An endoscopy is a procedure in which your doctor uses specialized instruments to view and operate on the internal organs and vessels of your body. It allows surgeons to view problems within your body without making large incisions.
A surgeon inserts an endoscope through an opening in the body such as the mouth or makes a small incision. An endoscope is a flexible tube with an attached camera that allows your doctor to see. Your doctor can use tools on the endoscope to operate or remove tissue for biopsy.
Endoscopy is normally part of a routine, comprehensive evaluation of your digestive system. A doctor might suggest this minimally invasive, virtually painless procedure for a variety of reasons:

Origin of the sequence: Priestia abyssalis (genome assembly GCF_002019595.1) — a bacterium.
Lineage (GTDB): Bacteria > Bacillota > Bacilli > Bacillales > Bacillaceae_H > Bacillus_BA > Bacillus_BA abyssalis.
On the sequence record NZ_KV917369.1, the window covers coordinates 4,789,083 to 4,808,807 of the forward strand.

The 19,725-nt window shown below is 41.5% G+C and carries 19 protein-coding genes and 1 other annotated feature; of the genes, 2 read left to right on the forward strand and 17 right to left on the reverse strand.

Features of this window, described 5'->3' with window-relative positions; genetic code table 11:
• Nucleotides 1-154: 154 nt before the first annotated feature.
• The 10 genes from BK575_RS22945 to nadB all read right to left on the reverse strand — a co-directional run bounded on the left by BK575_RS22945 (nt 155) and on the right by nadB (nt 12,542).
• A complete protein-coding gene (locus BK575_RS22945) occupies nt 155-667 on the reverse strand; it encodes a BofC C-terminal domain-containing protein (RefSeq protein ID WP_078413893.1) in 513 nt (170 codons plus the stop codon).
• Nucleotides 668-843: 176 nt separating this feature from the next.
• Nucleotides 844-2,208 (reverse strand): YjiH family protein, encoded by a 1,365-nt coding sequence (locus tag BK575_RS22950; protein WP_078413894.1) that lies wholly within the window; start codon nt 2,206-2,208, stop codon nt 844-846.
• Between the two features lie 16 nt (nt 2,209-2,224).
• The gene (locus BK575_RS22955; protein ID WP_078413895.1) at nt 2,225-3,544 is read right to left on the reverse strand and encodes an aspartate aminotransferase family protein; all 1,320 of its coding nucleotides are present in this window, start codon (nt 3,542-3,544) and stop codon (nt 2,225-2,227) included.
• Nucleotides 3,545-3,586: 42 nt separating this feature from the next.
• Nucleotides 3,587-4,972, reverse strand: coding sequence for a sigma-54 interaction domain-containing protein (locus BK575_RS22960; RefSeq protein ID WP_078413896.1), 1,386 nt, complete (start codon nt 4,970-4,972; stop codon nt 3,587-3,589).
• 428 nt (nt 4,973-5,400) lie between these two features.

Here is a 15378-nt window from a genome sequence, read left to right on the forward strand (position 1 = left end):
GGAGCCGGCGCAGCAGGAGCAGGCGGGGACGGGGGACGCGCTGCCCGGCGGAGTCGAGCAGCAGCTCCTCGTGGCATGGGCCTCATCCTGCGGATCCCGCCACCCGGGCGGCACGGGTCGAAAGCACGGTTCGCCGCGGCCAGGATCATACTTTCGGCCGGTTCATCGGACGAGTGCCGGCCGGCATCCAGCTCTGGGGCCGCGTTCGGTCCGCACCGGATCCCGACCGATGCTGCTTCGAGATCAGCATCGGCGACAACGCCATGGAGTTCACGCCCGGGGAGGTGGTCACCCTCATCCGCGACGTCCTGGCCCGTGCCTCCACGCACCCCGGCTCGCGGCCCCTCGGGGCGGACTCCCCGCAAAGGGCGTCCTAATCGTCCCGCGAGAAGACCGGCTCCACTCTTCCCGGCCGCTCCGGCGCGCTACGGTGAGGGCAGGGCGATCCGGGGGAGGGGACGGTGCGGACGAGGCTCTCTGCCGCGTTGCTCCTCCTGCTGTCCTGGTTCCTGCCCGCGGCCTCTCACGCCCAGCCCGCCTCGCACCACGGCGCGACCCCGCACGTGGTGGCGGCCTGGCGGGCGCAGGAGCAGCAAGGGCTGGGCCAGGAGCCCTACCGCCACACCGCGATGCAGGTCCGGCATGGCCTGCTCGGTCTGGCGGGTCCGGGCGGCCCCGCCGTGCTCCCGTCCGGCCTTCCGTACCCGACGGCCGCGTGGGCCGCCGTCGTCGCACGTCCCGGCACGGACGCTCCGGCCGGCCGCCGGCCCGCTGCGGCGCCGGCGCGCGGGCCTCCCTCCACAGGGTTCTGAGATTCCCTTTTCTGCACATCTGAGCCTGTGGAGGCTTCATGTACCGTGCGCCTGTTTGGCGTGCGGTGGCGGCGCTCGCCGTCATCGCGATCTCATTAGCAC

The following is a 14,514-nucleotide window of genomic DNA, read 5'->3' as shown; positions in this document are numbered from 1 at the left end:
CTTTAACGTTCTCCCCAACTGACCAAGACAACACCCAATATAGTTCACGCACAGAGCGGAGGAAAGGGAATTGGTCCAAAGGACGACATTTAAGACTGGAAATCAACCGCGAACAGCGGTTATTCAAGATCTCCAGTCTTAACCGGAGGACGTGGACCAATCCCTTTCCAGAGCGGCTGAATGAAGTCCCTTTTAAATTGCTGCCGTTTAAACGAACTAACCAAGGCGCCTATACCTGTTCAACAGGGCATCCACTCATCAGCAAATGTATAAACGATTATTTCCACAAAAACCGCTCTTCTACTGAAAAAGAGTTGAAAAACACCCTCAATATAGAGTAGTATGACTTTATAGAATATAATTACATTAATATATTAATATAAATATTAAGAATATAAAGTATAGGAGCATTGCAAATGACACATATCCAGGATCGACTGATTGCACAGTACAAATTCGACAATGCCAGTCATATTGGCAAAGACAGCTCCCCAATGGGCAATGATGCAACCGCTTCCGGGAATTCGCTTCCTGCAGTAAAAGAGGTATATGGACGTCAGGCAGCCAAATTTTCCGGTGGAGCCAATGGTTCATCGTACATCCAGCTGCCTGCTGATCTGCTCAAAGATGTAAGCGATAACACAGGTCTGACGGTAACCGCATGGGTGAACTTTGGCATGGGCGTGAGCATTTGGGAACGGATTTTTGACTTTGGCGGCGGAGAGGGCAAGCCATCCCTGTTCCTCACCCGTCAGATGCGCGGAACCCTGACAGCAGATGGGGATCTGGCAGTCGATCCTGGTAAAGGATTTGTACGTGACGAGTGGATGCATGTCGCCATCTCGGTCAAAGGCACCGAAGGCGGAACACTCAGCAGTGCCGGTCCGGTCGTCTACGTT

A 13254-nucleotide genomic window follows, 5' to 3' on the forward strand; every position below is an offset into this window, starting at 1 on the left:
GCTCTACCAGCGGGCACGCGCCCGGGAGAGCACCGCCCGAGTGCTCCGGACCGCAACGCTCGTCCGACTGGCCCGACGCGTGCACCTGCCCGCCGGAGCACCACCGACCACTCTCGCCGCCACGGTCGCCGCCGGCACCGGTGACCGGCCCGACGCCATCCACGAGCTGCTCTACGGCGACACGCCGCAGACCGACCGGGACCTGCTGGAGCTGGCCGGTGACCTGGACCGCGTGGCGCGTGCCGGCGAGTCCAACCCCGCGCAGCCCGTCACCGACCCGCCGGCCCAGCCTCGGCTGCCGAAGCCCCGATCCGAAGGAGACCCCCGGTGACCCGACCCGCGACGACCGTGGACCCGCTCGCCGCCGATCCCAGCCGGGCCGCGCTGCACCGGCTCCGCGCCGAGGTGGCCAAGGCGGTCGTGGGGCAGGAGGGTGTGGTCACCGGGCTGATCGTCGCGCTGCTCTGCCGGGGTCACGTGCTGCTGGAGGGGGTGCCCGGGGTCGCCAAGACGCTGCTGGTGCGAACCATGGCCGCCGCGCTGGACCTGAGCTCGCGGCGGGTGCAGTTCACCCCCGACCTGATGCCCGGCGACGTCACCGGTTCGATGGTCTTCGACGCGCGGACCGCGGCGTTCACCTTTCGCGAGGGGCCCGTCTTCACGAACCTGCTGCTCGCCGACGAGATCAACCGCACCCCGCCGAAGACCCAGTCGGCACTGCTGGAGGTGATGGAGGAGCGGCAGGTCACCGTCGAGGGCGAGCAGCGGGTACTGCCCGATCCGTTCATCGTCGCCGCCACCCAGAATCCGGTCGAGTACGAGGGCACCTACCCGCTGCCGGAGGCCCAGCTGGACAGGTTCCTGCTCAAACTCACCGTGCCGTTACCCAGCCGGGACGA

- To check symptoms you have described that are most likely digestion-related
- To help your doctor evaluate the severity of a digestive condition
- To check the status of an existing digestive disorder
- To target a specific location to remove some cells for laboratory examination, a procedure known as a “biopsy”
- To screen for cancer in patients who may be at high risk
- To perform a specific therapy, such as removing polyps or a foreign body, or to stop bleeding
With this procedure, you can be assured of the accuracy of the diagnosis. An endoscopy—upper or lower—is more accurate than an X-ray for detecting inflammation, ulcers, or small tumors of the esophagus, stomach, duodenum, or lower GI tract. Endoscopy is also excellent for finding the causes of gastrointestinal bleeding. If you have had major surgery, it can be used to evaluate the inside of your esophagus or stomach to search for signs of bleeding.
If you are in the Las Vegas area and are looking for an experienced surgeon to perform an endoscopy, schedule a consultation with Dr. Heidi Ryan. She can help find the right procedure for you.